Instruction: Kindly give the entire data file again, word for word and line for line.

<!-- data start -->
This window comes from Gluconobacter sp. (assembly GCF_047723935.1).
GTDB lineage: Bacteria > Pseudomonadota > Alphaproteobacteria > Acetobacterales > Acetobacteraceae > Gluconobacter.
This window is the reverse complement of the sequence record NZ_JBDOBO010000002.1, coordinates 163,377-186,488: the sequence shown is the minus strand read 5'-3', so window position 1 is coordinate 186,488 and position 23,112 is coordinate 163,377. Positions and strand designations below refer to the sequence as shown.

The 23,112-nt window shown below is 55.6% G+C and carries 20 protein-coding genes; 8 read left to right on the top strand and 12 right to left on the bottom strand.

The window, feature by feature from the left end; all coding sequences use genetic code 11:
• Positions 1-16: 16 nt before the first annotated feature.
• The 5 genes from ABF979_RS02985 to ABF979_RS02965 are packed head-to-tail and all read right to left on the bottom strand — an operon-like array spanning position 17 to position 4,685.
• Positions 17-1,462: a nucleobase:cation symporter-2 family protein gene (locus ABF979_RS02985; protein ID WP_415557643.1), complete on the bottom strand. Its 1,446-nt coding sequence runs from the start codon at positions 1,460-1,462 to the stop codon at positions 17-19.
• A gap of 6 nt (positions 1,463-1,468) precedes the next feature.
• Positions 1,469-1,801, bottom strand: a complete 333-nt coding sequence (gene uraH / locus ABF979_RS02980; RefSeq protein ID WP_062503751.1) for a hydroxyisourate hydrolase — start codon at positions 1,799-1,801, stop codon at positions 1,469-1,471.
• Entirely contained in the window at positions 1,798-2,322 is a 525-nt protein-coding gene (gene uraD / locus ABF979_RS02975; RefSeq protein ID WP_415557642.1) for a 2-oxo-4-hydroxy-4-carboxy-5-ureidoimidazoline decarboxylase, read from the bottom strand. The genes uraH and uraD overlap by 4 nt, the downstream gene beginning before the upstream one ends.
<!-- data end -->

This window comes from Gluconobacter sp. (assembly GCF_047723935.1).
GTDB lineage: Bacteria > Pseudomonadota > Alphaproteobacteria > Acetobacterales > Acetobacteraceae > Gluconobacter.
This window is the reverse complement of the sequence record NZ_JBDOBO010000002.1, coordinates 163,377-186,488: the sequence shown is the minus strand read 5'-3', so window position 1 is coordinate 186,488 and position 23,112 is coordinate 163,377. Positions and strand designations below refer to the sequence as shown.

The 23,112-nt window shown below is 55.6% G+C and carries 20 protein-coding genes; 8 read left to right on the top strand and 12 right to left on the bottom strand.

The window, feature by feature from the left end; all coding sequences use genetic code 11:
• Positions 1-16: 16 nt before the first annotated feature.
• The 5 genes from ABF979_RS02985 to ABF979_RS02965 are packed head-to-tail and all read right to left on the bottom strand — an operon-like array spanning position 17 to position 4,685.
• Positions 17-1,462: a nucleobase:cation symporter-2 family protein gene (locus ABF979_RS02985; protein ID WP_415557643.1), complete on the bottom strand. Its 1,446-nt coding sequence runs from the start codon at positions 1,460-1,462 to the stop codon at positions 17-19.
• A gap of 6 nt (positions 1,463-1,468) precedes the next feature.
• Positions 1,469-1,801, bottom strand: a complete 333-nt coding sequence (gene uraH / locus ABF979_RS02980; RefSeq protein ID WP_062503751.1) for a hydroxyisourate hydrolase — start codon at positions 1,799-1,801, stop codon at positions 1,469-1,471.
• Entirely contained in the window at positions 1,798-2,322 is a 525-nt protein-coding gene (gene uraD / locus ABF979_RS02975; RefSeq protein ID WP_415557642.1) for a 2-oxo-4-hydroxy-4-carboxy-5-ureidoimidazoline decarboxylase, read from the bottom strand. The genes uraH and uraD overlap by 4 nt, the downstream gene beginning before the upstream one ends.